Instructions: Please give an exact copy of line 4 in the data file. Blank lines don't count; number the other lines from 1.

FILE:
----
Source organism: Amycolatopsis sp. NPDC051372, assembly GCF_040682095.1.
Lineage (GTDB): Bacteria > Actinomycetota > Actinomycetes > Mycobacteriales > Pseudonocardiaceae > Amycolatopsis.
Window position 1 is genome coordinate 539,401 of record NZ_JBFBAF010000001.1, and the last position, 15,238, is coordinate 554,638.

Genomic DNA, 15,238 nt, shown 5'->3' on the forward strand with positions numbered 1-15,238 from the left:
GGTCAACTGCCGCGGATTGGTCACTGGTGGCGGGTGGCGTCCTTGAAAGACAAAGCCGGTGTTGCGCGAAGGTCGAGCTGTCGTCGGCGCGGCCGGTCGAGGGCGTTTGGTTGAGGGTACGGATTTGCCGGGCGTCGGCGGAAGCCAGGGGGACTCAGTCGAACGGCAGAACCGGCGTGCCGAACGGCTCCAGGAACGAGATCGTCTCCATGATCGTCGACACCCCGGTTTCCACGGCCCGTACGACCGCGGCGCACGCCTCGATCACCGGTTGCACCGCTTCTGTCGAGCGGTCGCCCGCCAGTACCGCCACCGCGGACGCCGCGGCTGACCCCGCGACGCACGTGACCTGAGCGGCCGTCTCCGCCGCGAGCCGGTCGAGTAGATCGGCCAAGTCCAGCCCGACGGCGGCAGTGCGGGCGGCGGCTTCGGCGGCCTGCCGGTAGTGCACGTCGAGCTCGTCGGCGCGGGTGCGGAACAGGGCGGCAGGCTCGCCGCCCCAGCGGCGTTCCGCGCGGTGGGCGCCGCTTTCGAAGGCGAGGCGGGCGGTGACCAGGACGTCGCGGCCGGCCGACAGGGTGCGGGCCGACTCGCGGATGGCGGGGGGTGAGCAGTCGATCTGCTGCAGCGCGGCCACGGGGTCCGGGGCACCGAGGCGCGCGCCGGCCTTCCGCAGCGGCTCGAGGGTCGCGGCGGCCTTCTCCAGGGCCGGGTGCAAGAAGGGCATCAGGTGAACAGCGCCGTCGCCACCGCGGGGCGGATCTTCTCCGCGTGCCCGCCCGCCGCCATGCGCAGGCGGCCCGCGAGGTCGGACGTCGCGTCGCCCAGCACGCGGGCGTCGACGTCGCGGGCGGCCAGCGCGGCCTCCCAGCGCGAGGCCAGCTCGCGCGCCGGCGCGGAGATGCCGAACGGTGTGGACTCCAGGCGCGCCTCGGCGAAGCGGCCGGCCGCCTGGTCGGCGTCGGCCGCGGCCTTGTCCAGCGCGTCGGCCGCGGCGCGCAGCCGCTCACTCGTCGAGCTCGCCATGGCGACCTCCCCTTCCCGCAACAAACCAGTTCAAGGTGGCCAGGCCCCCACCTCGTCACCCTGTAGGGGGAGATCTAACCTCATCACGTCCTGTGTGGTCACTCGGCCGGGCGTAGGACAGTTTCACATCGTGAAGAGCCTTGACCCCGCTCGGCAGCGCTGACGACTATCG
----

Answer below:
Genomic DNA, 15,238 nt, shown 5'->3' on the forward strand with positions numbered 1-15,238 from the left: